Alu elements are most abundant retrotransposons with > 1.2 million copies in the primate genome. AluYb8 subfamily was diverged from AluY lineage, and has accumulated eight diagnostic mutations and 7-bp duplication during primate evolution. A total of 1851 AluYb copies are present in the human genome, and most of them are human-specific. On the other hand, only a few AluYb8 copies were identified in the chimpanzee genome by previous studies on AluYb8. The significantly different number of species-specific AluYb8 elements between human and chimpanzee might result from the incompletion of chimpanzee reference genome sequences at the time of the previous study.
AluYb8 elements could generate genomic structural variations in the chimpanzee genome. This study aimed to identify and characterize chimpanzee-specific AluYb elements using the most updated chimpanzee reference genome sequences (Jan. 2018, panTro6).
To identify chimpanzee-specific AluYb8, we carried out genomic comparison with non-chimpanzee primate genome using the UCSC table browser. In addition, chimpanzee-specific AluYb8 candidates were manually inspected and experimentally verified using PCR and Sanger sequencing.
Among a total of 231 chimpanzee-specific AluYb8 candidates, 11 of the candidates are chimpanzee-specific AluYb8, and 29 elements are shared between the chimpanzee and non-chimpanzee primate genomes. Through the sequence analysis of AluYb8 and other Alu subfamilies, we were able to observe various diagnostic mutations and variable length duplications in 7-bp duplication region of AluYb8 element. In addition, we further validated two of the chimpanzee-specific AluYb8 elements (CS8 and CS20) that were not previously discovered by display PCR and Sanger sequencing. Interestingly, we identified a AluYb8 insertion-mediated deletion (CS8 locus) in the chimpanzee genome.
Our study found that AluYb8 elements are much more abundant in the human genome than chimpanzee genome, and that it could be due to the absence of hyperactive “master” AluYb8 elements in the chimpanzee genome.
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This research was supported by Basic Science Research Capacity Enhancement Project through Korea Basic Science Institute (National research Facilities and Equipment Center) grant funded by the Ministry of Education (Grant No. 2019R1A6C1010033). The present research was supported by the research fund of Dankook university in 2019 for the University Innovation Support Program. This work was supported by the Korea Foundation for the Advancement of Science &Creativity (KOFAC), and funded by the Korean Government (MOE) in 2019. The authors would like to thank Cherljoon Lee, Yujun Park, Yunseok Oh, Hyunjune Park, and Seungwon Yang (Dankook University) for their assistance with the initial data collection and analysis.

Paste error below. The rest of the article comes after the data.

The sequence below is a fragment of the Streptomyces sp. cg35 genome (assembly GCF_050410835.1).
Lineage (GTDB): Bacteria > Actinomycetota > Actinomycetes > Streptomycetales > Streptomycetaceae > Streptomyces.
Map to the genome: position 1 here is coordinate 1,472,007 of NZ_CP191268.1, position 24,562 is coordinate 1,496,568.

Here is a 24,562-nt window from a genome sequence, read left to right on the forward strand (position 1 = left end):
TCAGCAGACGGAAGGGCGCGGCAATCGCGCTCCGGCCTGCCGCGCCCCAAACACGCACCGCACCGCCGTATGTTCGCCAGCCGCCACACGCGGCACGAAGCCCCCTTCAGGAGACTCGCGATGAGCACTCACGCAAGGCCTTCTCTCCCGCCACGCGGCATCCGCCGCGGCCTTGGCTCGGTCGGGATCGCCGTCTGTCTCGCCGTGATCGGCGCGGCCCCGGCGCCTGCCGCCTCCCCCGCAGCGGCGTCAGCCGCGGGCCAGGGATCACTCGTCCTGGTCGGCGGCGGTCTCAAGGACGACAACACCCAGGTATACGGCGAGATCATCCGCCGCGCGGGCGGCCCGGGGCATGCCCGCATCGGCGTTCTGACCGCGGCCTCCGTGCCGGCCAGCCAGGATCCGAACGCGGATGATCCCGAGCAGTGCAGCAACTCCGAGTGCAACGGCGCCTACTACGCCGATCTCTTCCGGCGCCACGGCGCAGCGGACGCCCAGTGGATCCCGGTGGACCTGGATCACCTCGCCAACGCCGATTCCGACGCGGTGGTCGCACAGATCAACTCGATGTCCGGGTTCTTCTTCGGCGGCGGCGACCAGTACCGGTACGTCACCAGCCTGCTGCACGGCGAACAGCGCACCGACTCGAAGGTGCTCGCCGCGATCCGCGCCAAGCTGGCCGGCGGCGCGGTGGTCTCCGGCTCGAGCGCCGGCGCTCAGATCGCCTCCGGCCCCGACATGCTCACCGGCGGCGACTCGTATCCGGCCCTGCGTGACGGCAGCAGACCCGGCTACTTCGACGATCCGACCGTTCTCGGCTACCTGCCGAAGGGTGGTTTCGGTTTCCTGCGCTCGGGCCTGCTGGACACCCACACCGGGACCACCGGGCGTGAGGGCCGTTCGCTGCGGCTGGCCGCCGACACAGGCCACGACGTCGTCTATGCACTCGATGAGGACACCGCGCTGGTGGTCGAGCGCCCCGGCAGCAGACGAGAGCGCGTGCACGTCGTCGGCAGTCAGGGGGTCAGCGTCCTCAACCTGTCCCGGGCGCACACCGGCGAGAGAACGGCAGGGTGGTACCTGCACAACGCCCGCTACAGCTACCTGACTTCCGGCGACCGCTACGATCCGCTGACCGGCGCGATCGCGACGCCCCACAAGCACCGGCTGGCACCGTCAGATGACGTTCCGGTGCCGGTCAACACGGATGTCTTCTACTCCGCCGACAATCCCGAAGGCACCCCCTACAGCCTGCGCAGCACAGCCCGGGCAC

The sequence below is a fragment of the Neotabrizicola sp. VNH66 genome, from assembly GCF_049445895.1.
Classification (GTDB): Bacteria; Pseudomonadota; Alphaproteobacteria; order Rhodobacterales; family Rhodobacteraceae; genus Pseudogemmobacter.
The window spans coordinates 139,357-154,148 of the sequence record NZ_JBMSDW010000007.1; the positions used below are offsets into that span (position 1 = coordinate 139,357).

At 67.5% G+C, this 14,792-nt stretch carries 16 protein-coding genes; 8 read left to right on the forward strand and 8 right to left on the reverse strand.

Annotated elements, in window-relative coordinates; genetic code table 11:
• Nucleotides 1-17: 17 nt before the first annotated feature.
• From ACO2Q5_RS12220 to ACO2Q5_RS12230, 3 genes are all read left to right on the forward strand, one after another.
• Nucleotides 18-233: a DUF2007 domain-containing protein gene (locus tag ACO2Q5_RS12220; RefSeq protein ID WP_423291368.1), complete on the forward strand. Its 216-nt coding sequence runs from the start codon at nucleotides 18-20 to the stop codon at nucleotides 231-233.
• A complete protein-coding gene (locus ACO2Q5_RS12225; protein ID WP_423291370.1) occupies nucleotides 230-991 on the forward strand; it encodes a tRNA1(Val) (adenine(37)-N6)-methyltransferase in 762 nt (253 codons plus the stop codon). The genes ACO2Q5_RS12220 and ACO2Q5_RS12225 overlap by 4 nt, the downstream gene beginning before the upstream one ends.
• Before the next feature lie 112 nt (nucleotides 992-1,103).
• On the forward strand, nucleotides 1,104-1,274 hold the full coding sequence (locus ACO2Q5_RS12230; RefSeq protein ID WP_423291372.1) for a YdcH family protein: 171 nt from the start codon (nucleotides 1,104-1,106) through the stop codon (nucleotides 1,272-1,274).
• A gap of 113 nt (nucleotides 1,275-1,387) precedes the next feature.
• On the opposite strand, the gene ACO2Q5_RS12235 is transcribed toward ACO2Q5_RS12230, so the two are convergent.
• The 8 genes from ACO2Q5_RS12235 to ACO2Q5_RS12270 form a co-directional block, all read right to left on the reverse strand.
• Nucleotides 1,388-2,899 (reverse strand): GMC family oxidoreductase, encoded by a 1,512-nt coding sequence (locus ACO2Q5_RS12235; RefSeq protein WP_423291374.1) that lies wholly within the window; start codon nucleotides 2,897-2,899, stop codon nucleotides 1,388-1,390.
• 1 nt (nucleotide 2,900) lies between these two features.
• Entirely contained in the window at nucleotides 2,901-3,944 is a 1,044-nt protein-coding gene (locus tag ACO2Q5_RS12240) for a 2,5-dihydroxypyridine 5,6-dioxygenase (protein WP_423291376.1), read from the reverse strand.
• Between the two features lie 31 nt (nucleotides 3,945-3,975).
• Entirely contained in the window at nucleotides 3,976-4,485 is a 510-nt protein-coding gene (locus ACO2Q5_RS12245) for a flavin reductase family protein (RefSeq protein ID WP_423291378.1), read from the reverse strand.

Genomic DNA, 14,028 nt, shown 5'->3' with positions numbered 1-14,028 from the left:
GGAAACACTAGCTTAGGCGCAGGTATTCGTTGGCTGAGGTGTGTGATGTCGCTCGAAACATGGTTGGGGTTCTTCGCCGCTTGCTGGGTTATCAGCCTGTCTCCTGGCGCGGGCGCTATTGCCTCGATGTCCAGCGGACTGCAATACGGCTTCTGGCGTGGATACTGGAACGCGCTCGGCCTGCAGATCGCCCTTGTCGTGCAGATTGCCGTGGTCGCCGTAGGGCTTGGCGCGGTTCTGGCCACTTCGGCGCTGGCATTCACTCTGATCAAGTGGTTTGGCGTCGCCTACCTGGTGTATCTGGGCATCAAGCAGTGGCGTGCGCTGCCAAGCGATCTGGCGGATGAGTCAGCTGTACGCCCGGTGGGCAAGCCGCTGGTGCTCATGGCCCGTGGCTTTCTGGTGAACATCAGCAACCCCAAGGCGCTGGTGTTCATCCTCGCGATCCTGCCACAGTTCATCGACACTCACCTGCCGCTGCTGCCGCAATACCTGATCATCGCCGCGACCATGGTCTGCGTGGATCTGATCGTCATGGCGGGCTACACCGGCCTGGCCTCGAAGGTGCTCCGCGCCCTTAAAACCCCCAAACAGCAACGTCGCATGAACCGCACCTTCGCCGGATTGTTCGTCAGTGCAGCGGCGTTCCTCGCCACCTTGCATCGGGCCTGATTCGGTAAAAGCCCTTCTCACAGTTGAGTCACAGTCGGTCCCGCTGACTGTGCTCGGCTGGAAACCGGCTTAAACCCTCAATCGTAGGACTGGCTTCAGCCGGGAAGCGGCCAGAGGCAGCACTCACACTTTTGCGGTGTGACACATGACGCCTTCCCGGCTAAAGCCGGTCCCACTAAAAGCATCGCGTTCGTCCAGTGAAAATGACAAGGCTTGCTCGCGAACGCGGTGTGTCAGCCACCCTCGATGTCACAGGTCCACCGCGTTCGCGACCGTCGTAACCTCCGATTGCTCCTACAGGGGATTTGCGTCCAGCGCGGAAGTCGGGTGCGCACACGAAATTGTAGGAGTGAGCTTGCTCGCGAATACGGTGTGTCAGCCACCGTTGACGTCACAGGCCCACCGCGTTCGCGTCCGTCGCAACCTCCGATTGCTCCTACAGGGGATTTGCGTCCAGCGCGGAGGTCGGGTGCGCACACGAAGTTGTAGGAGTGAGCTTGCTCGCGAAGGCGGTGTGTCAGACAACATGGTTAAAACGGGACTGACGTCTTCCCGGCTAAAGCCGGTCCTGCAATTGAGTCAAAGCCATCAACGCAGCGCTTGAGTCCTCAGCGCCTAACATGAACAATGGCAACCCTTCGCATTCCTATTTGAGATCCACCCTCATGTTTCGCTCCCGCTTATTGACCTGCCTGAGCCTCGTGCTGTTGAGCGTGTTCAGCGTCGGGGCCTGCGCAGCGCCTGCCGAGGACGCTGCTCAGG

Conflict of interest
The authors declare that there is no conflict of interest regarding the publication of this paper.
Experiments with the chimpanzee and gorilla were carried out in accordance with the guidelines and regulations approved by the Animal Experimentation Committees of Kyoto University.
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Electronic supplementary material
Below is the link to the electronic supplementary material.
Supplementary Figure 1. Diagnostic nucleotide position of 11 AluYb8 elements and 29 AluYb-like elements. Blue and Yellow boxes indicate diagnostic mutation position of AluYb8 elements and 7-bp duplication regions, respectively
Supplementary Figure 2. Sequence alignment of CS8 in human, chimpanzee, and gorilla. Black upper case letters indicate shared flanking unique sequences. The red and blue characters indicate chimpanzee-specific AluYb8 sequences and deleted counterpart sequences in the human and gorilla, respectively
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Kim, S., Kim, D.H., Imai, H. et al. A comprehensive analysis of chimpanzee (Pan Troglodytes)-specific AluYb8 element. Genes Genom 42, 1207–1213 (2020). https://doi.org/10.1007/s13258-020-00989-7
- Alu elements